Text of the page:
Student: ‘Kim Davis is no victim of religious persecution’

Photo Courtesy of Carter County Detention Center, Wikimedia Commons

Over the past few weeks, a woman who once held no social importance ascended to national prominence, and not for something that should be deemed virtuous. Believe it or not, celebritizing individuals is seldom uncommon in American culture, whether it be an overnight sensation such as Kim Kardashian or a braggart businessman turned rebellious presidential candidate like Donald Trump. The point being, our society often creates icons out of people lacking in the “contribution to mankind” department.

A Kentucky county clerk, Kim Davis, has refused to give out marriage licenses to same sex couples. The Supreme Court of the United States ruled on marriage laws in June making it legal for couples of the same sex to finally, and freely, join hands in matrimony. Since this change, which some view as religious imposition, and most view as a long awaited liberation from incomprehensible social discrimination, she has refused to grant these licenses to same sex couples under the claim that it goes against her Christian beliefs.

Whether it is agreed upon or not, Davis has the right to believe what she wants. She is entitled to these convictions freely — as we all are — under the protection of the first amendment. I firmly support the fact that everyone in this country is allowed to — without restraint — have faith in whatever he or she conceives to be moral or just.  

With all of this being said, it is imperative, however, that religious ideology remains isolated from public policy. The country we live in today should not have an affiliation with a specific religion. It should stand on the exact opposite, which is precisely why the first amendment is so important. The lines become blurred when people such as Davis, who is an elected official, claim religious persecution. The media, to no surprise, proceeds to present headlines such as “The War on Christianity.” When are viewers going to learn how harmful these nonsensical delusions are? Davis’ job is to serve the county of Rowan, Kentucky by issuing marriage licenses. Just because her job description changed in June, when the Supreme Court ruled that discrimination against same sex marriage is unconstitutional, does not mean she is being maltreated. She took an oath and that oath is to uphold the laws of the state and federal governments of this country.

The New York Times reports that Judge David L. Bunning, of the United States District Court, jailed Davis on the charge of contempt of court. Davis then, willingly, denied proposals for her deputies to issue marriage licenses to same sex couples, which would have released her from jail. “The court cannot condone the willful disobedience of its lawfully issued order,” Bunning said, according to The New York Times. “If you give people the opportunity to choose which orders they follow, that’s what potentially causes problems.”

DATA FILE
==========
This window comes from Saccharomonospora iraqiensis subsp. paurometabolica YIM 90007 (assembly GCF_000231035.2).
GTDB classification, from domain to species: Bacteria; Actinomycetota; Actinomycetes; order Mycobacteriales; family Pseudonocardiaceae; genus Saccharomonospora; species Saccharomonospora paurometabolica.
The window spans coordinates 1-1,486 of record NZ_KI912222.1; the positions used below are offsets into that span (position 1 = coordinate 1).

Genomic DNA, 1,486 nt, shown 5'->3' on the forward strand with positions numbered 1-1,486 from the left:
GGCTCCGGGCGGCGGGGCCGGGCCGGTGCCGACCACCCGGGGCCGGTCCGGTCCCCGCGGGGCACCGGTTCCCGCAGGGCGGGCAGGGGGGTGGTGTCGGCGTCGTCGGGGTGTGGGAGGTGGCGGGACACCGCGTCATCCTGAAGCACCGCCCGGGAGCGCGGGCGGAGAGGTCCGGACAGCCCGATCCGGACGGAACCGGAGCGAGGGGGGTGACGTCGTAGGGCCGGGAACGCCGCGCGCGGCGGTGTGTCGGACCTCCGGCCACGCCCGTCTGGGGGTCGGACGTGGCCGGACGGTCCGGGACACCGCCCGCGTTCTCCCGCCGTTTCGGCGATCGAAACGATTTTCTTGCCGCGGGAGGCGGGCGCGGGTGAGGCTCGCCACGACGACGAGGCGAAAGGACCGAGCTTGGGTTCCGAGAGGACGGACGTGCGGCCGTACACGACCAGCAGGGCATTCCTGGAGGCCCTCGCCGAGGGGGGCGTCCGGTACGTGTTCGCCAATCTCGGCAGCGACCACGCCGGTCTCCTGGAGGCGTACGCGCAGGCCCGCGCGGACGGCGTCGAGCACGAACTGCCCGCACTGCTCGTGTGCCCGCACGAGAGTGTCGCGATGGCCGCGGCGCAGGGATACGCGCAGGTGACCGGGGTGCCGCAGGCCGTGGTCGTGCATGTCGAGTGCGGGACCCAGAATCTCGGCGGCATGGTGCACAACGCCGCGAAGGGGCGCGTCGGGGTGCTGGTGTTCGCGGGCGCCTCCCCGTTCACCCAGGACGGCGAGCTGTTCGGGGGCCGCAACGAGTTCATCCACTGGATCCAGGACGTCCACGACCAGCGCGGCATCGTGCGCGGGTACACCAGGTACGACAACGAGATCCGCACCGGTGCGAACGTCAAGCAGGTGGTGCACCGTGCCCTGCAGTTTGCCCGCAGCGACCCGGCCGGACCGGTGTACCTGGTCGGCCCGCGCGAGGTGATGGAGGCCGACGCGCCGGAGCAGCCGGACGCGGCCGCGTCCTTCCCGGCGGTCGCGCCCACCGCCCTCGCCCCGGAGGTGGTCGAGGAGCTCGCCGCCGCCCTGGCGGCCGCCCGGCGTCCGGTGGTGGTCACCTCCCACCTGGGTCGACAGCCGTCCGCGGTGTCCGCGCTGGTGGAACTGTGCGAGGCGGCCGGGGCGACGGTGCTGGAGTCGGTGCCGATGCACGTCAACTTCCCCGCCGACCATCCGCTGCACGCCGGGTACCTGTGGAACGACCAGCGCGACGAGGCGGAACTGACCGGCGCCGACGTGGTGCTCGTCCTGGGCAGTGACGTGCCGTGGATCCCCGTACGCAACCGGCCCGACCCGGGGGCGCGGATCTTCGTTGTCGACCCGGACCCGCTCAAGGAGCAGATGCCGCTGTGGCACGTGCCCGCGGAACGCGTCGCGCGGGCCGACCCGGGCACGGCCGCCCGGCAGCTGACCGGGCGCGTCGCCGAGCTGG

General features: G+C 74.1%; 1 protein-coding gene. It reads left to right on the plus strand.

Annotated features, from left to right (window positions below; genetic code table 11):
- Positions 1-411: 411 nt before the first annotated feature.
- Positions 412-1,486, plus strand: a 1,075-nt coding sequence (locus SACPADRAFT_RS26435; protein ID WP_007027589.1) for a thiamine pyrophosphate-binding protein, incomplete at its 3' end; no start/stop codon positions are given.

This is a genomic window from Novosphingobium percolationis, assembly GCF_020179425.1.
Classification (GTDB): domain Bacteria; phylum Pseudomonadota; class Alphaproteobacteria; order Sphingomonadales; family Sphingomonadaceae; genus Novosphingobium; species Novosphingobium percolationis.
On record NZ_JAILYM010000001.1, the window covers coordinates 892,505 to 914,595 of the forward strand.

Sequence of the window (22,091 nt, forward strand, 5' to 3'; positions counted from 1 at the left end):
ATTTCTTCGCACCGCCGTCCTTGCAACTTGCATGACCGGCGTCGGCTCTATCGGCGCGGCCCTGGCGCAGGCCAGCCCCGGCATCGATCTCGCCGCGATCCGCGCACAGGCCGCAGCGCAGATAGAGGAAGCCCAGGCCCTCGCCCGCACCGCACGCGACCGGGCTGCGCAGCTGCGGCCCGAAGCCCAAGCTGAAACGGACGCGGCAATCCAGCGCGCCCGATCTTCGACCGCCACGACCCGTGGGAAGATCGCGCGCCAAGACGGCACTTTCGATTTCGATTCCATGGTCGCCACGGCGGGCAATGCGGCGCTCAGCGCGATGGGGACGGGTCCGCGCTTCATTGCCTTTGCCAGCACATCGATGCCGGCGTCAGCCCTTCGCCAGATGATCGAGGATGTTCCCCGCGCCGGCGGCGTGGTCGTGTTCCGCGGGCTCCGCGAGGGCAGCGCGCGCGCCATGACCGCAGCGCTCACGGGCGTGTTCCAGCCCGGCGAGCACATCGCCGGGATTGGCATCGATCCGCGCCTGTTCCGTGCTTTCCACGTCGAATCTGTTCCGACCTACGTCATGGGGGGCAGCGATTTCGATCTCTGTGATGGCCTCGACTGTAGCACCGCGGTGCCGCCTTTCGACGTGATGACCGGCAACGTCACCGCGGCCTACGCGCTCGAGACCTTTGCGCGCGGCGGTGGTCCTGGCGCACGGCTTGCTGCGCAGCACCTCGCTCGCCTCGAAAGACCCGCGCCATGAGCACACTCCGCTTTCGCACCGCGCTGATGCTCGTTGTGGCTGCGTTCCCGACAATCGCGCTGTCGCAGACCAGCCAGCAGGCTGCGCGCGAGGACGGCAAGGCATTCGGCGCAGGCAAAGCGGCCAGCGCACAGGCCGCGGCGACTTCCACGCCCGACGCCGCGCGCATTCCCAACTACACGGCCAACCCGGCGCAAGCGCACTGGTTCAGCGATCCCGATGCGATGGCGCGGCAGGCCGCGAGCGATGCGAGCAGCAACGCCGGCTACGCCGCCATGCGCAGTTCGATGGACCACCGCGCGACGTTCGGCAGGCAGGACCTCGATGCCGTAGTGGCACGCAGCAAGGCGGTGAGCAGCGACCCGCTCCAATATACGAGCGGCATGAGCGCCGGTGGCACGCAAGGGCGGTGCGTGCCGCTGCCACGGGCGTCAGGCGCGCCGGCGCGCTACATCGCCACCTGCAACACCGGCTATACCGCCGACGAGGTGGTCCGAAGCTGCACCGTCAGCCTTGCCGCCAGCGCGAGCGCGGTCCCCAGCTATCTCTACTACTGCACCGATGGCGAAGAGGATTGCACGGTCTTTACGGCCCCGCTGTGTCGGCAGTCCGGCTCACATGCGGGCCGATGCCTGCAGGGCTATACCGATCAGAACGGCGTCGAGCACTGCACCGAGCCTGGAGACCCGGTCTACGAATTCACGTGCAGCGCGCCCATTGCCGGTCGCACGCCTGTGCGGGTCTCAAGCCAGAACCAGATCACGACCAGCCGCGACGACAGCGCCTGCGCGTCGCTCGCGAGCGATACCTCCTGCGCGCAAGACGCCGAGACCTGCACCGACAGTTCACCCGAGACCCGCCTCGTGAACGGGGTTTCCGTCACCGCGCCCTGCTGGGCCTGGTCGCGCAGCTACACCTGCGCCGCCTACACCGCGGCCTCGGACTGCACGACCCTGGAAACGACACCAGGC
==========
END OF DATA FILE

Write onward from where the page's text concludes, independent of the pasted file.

The hypocrisy is almost unfathomable, considering Davis proclaims that she is a believer in traditional marriage but has divorced three times before wedding her fourth husband, Joe Davis. Presidential candidate Mike Huckabee has given his support to Davis and has even said, “I think that people need to wake up and realize that the people of faith in this country are genuinely under attack. This is not about giving certain people their rights — it’s about denying others theirs.” 

Huckabee makes the claim that Christians are being stripped of their rights when that is not the case at all. No one is preventing Davis, or anyone else for that matter, from believing in traditional marriage. However, her duty as county clerk requires her to fulfill her job, which, as of June, consists of issuing marriage licenses to same sex couples. Davis has two options here: do what is asked of her and issue licenses regardless of whoever is requesting, or she can quit her job. There is no ethical circumstance that should allow her to hold the position as county clerk, and remain obdurate in her stance about not giving licenses to whomever she considers intolerable. That decision is not for her to decide, and no one person is greater than the law. Davis’ claim that she is being denied religious freedom when nothing is pressuring her to change her personal views on marriage is simply not an acceptable excuse.

Kim Davis is no victim of religious persecution, but she is guilty of religious imposition.

As world-renowned linguist Noam Chomsky once said, “If you’re in favor of freedom of speech, that means you’re in favor of freedom of speech precisely for views you despise.”